June 9, 2014 by History in a Hurry
What Henry Hazlitt can teach us about inflation in 2014
by James Grant
This article is adapted from a portion of the Henry Hazlitt Memorial Lecture, delivered at the 2014 Austrian Economics Research Conference by James Grant.
Believe me, ladies and gentlemen, when you stand at the pinnacle of financial journalism, you’re standing at sea level. There are exceptions to the rule, of course. The Victorian polymath Walter Bagehot, second editor of The Economist, was one. The twentieth century Americans Garet Garrett, John Chamberlain and — my old mentor at Barron’s — Robert M. Bleiberg were others. Each brought something extraordinary to the prosaic business of financial and economic reporting and commentary. Then there was Henry Hazlitt (1894-1991), author, critic, self-taught economist and visionary. I stand before you in the reflected glory of his reputation.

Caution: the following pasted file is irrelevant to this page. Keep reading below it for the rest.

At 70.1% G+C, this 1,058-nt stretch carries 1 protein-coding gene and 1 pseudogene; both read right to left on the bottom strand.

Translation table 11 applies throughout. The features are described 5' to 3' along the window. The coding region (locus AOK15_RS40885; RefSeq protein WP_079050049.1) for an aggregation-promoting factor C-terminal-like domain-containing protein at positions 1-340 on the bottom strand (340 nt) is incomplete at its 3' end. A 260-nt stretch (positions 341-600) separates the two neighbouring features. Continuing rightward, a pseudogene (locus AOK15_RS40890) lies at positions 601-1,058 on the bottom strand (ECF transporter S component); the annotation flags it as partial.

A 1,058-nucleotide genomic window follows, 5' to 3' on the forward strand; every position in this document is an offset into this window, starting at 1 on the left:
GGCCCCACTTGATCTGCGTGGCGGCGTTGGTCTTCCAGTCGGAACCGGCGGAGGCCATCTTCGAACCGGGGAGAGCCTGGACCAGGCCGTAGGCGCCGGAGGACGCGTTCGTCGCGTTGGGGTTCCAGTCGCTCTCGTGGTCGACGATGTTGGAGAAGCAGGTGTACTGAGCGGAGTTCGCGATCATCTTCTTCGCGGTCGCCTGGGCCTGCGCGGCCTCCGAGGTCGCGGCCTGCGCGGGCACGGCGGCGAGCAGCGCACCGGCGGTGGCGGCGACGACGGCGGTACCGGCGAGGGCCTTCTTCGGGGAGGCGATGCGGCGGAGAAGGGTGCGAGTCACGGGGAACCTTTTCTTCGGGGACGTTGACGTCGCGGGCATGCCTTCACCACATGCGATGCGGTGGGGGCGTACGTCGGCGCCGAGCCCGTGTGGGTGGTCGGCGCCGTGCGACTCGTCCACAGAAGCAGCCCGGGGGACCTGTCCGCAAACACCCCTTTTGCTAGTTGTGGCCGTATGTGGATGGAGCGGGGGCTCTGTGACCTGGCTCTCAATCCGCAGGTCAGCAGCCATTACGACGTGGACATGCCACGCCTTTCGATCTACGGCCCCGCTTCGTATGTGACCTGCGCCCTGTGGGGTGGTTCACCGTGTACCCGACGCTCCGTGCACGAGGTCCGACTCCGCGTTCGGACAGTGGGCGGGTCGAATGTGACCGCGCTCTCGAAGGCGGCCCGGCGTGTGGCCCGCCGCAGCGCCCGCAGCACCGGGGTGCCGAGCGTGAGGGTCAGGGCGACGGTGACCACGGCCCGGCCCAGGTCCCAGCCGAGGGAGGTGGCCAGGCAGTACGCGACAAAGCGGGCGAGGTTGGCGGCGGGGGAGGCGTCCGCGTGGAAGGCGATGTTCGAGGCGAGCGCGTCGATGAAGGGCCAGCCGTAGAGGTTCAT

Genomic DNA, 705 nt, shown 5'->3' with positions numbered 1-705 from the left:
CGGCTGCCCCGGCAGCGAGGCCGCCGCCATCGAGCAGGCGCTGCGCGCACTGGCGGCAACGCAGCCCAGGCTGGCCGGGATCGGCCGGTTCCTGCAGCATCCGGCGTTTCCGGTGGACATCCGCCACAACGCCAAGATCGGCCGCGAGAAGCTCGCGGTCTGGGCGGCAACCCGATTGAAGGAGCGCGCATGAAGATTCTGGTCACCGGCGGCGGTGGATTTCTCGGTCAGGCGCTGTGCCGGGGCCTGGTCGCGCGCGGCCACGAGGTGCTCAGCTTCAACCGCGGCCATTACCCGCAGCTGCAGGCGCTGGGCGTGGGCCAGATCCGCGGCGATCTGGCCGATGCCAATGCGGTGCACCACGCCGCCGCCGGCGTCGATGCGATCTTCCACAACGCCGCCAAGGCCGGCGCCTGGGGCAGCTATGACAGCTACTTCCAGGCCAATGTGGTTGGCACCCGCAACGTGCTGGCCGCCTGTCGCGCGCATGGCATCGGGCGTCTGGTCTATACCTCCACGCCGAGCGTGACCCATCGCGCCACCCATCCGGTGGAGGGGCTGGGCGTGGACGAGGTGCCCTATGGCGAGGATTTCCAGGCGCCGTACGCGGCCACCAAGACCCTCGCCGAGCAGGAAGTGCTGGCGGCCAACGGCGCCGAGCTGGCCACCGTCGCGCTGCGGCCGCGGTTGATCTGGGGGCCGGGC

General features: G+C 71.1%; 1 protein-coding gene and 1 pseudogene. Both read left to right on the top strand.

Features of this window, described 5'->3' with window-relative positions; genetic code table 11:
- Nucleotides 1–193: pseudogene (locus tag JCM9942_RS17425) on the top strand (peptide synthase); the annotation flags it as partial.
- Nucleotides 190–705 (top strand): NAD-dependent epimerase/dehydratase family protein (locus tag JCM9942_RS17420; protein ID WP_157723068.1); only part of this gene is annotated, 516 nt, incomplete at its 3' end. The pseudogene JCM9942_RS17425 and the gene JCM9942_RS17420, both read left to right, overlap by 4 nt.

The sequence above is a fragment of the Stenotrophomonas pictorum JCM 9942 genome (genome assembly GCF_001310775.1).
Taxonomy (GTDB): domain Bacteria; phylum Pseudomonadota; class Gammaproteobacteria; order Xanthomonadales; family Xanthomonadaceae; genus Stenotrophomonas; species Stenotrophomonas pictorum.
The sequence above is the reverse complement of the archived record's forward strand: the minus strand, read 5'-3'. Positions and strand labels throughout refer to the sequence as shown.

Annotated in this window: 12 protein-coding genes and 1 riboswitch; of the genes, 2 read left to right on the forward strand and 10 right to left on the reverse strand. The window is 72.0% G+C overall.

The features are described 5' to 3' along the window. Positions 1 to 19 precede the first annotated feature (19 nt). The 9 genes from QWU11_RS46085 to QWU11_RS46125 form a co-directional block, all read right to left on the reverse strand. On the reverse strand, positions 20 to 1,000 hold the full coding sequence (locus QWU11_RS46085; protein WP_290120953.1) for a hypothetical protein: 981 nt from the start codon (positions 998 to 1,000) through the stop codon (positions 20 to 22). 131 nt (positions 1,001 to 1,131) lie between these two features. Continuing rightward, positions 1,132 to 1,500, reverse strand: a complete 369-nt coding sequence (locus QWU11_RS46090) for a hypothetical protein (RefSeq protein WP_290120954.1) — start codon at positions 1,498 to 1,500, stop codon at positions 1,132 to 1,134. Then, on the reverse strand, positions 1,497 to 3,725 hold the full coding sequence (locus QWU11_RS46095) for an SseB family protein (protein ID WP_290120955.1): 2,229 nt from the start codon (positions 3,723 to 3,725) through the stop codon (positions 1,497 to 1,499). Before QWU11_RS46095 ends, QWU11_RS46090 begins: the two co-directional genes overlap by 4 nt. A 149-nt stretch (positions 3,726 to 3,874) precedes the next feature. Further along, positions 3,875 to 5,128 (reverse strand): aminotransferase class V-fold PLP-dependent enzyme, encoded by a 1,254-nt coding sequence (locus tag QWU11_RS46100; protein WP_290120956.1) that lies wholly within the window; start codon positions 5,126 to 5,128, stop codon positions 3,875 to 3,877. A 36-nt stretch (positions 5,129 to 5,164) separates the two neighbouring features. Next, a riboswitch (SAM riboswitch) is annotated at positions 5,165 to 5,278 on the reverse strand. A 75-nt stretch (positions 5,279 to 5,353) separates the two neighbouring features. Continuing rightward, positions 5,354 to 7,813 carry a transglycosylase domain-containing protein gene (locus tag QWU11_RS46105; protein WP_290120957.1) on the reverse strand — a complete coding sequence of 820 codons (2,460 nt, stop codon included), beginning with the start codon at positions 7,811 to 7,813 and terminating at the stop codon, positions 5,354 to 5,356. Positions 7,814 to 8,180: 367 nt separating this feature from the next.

The author of Economics in One Lesson, a longtime columnist for Newsweek and an editorial writer for The New York Times in the distant, pre-Krugman era, Hazlitt waged a career-long battle against inflation. He was at it in 1946 — and he was still going strong in 1966. It may be well at this point to define terms — Hazlitt would have certainly wanted us to.